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The reduction in bone strength and resultant increase in low-trauma fractures associated with ageing represents a prominent and growing societal problem. Although numerous pharmacological agents have been developed to prevent and treat reductions in bone strength as a means to reduce fractures, a commonly advocated intervention is the prescription of load-bearing exercise.1 The skeleton is mechanosensitive across the lifespan and responds and adapts to its prevailing mechanical environment. This concept is supported by two independent, yet related, articles in this issue of the BJSM.2 3 These papers highlight the potential role of exercise on bone health at two differing stages of the lifespan. Kato et al2 performed a cross-sectional study to show that exercise when young may have lasting effects on bone health during ageing, whereas Martyn-St James and Carroll3 performed a systematic review and meta-analysis to demonstrate that exercise can have beneficial effects on the postmenopausal skeleton.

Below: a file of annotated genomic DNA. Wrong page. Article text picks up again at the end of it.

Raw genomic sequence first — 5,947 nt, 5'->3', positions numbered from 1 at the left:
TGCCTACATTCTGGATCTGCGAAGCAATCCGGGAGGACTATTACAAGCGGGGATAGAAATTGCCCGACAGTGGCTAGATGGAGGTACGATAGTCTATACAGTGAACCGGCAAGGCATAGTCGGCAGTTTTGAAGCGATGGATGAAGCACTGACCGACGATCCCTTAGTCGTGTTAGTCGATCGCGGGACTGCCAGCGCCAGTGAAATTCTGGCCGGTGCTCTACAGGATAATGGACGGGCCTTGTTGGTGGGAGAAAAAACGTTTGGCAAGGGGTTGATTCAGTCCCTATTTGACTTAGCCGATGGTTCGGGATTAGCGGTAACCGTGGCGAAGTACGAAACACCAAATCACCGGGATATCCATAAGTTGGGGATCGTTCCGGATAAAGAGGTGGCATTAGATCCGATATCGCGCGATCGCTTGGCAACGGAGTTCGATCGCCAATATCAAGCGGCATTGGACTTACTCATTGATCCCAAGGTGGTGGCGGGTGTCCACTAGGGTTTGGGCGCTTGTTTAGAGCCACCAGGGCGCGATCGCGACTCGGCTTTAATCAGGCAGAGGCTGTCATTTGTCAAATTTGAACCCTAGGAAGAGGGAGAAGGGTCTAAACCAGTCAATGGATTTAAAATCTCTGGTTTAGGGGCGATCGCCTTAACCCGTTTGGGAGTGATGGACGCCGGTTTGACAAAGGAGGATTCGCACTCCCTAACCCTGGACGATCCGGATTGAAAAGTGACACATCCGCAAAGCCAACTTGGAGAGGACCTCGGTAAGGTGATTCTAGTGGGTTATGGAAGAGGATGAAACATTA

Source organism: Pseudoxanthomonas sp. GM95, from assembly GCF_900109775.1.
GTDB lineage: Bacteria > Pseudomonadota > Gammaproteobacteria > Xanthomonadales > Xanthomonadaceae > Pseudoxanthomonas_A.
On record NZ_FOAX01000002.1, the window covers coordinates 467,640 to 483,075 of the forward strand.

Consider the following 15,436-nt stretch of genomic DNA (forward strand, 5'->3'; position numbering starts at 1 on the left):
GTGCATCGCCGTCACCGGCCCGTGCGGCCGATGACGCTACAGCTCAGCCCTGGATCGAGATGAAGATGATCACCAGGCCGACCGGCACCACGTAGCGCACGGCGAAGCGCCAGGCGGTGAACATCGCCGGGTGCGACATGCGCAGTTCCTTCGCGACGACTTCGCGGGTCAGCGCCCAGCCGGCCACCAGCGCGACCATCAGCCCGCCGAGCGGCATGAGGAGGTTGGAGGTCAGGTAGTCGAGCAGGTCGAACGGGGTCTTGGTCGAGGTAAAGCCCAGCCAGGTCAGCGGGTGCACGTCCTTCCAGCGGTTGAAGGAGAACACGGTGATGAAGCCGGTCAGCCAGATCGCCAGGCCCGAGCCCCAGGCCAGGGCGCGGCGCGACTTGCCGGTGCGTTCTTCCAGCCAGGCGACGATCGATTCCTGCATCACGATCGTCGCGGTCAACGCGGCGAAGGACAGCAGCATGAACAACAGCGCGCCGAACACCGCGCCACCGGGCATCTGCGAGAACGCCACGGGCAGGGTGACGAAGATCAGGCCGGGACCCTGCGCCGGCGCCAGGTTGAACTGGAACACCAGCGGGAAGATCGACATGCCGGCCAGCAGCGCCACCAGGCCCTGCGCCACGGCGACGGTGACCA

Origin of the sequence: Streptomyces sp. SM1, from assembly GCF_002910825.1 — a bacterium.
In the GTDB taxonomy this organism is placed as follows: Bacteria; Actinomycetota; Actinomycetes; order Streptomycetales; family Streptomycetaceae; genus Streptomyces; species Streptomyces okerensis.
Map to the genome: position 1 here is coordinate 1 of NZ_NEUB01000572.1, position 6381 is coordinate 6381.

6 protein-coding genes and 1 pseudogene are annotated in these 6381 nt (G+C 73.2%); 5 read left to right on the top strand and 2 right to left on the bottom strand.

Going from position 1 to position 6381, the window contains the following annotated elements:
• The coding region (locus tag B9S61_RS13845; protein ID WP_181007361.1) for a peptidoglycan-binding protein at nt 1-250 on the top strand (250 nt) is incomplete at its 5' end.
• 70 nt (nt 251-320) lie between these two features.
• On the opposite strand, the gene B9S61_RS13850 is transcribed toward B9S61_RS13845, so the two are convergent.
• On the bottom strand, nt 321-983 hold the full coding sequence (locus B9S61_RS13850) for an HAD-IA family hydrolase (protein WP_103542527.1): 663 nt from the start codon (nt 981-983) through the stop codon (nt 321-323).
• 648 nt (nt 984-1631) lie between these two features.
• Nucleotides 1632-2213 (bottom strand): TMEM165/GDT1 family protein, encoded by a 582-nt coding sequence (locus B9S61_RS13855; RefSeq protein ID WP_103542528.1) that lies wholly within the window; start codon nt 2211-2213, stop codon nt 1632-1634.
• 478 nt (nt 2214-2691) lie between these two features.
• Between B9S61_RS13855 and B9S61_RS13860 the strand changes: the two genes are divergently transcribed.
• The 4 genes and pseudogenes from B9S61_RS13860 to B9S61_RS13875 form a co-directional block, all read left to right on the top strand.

Exercise during growth may have lasting effects on bone health
A dichotomy exists between when the skeleton is most responsive to exercise and when it is prone to osteoporotic fracture. Reduced bone strength is predominantly an age-related phenomenon,4 whereas the ability of the skeleton to respond to mechanical loading is greatest during childhood and decreases with age.5 In fact, the skeletal benefit of a lifetime of exercise seems to occur mainly during the years of skeletal development.6 7 This disparate response of the skeleton to mechanical loading with ageing and the reduction in bone strength with age has raised the question of whether exercise-induced bone changes during growth persist into adulthood where they would be most advantageous in reducing fracture risk.
Kato et al2 address this issue in their study of postmenopausal bone health in former adolescent athletes and controls. Weight-bearing exercise when young was found to have persistent effects on bone mass …
Competing interests None.